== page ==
DRGs may not be familiar to many practice administrators as they are a payment method for hospitals. Applied to all U.S. hospitals as a Medicare reimbursement method in 1983, DRGs are groups of hospital services clustered around diagnoses.
The theory of DRGs is that this reimbursement system would require hospital administrators to alter the behavior of the physicians and surgeons comprising their medical staffs. (Are you thinking what I’m thinking about physician behavior?)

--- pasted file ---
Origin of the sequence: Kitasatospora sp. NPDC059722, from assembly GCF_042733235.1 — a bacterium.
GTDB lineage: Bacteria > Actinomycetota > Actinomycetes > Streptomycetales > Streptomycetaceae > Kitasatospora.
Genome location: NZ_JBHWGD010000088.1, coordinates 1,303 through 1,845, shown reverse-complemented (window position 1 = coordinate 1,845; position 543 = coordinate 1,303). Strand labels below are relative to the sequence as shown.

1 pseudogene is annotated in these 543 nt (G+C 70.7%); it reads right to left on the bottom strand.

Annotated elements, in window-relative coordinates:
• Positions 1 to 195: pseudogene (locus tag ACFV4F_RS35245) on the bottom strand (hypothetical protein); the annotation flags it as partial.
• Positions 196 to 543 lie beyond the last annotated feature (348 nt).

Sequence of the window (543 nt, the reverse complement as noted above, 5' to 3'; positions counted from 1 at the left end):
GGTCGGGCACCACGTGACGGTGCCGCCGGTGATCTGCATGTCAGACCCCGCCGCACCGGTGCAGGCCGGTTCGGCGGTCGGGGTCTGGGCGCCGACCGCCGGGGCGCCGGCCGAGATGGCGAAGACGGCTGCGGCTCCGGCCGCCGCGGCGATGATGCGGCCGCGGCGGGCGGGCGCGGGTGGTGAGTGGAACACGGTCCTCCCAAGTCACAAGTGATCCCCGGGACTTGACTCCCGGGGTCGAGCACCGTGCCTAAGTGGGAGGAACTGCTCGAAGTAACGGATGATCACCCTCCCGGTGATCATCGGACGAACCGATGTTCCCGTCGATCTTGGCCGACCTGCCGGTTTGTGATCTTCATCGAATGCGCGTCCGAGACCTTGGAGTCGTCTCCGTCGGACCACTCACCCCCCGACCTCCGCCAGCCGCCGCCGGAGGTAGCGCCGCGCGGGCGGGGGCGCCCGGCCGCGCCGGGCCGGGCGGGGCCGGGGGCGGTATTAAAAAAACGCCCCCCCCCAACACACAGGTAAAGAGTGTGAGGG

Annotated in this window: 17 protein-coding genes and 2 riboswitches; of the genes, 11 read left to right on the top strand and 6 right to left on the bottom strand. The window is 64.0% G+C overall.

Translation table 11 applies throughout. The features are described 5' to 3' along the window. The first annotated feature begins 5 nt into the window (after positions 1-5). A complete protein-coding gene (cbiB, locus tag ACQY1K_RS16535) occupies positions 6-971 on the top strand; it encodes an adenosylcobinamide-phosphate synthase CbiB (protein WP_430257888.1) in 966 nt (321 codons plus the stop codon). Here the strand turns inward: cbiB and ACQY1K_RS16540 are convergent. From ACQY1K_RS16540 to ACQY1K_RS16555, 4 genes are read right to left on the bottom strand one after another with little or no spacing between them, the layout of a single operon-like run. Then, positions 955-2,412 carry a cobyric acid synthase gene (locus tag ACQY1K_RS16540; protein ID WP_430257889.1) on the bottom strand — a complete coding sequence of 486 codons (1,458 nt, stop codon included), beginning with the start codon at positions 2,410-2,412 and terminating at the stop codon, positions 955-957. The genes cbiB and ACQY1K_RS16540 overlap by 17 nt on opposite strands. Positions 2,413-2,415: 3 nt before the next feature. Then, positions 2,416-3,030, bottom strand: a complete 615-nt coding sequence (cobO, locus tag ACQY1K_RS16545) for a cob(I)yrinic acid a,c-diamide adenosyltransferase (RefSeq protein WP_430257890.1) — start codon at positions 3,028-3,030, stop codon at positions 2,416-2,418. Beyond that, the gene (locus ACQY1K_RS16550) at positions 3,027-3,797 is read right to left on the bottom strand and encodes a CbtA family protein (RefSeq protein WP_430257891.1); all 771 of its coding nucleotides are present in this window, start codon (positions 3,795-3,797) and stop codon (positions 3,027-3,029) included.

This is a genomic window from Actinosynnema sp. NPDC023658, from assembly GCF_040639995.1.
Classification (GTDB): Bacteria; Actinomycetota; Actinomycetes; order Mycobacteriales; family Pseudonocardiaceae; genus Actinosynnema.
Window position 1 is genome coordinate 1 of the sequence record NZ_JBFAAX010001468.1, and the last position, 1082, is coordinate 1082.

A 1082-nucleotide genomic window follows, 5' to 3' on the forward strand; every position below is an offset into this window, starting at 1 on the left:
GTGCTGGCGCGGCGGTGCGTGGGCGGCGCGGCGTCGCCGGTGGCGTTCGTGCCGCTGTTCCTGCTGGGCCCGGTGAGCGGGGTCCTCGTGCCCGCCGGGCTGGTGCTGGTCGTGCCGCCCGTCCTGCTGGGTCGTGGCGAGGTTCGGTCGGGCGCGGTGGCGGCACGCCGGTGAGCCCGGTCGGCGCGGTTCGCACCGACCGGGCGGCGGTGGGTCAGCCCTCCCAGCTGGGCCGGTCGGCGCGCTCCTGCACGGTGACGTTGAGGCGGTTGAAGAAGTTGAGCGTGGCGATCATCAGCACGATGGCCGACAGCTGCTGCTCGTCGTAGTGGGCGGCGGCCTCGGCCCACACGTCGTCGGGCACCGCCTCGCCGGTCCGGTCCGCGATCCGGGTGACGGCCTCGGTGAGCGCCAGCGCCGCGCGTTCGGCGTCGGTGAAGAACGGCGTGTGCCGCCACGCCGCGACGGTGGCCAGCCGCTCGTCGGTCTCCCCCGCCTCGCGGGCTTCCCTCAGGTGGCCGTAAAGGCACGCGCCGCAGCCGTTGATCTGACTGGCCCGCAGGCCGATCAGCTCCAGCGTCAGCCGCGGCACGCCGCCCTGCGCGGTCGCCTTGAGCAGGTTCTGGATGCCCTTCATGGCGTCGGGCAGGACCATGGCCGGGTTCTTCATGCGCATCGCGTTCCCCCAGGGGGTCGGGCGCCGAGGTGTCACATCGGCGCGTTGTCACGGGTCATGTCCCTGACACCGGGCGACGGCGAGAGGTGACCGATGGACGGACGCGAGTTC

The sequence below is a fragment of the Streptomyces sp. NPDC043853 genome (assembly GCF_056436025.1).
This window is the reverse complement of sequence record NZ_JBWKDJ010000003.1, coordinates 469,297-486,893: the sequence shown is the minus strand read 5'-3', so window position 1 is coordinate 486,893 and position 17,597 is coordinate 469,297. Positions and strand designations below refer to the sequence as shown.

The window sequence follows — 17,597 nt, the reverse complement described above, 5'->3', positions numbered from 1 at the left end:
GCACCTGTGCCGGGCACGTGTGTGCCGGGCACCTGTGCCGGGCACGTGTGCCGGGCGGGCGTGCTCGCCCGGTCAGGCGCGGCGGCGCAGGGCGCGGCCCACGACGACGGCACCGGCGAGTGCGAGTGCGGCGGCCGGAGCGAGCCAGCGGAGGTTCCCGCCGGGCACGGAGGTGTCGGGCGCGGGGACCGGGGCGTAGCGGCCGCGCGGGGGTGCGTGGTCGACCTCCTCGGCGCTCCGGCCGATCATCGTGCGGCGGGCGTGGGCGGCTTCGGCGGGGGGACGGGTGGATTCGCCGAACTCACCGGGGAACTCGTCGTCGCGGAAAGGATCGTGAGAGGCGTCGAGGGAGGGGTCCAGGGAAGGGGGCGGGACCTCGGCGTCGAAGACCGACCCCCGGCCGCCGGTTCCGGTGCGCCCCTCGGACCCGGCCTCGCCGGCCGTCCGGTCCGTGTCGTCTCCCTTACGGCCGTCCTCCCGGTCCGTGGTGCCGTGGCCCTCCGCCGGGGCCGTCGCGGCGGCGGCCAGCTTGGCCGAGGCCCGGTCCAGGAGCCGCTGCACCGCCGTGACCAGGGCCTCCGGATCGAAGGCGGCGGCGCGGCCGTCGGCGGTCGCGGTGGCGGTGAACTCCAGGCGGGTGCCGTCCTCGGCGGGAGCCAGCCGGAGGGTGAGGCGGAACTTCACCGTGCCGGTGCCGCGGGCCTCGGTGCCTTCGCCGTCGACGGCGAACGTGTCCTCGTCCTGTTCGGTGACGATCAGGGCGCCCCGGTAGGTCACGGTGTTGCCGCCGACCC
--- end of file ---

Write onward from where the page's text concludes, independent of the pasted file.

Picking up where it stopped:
A defining moment in healthcare reimbursement was MS-DRG Grouper version 26. It took effect October 1, 2008 with one main change: implementation of Hospital Acquired Conditions (HAC). Certain conditions are no longer considered complications if they were not present on admission (POA), which will cause reduced reimbursement from Medicare for conditions apparently caused by the hospital.
MS-DRG Grouper version 27 (pdf here) took effect as of October 1, 2009 and predominant changes are relatedhanges involved are mainly related to Influenza A virus subtype H1N1.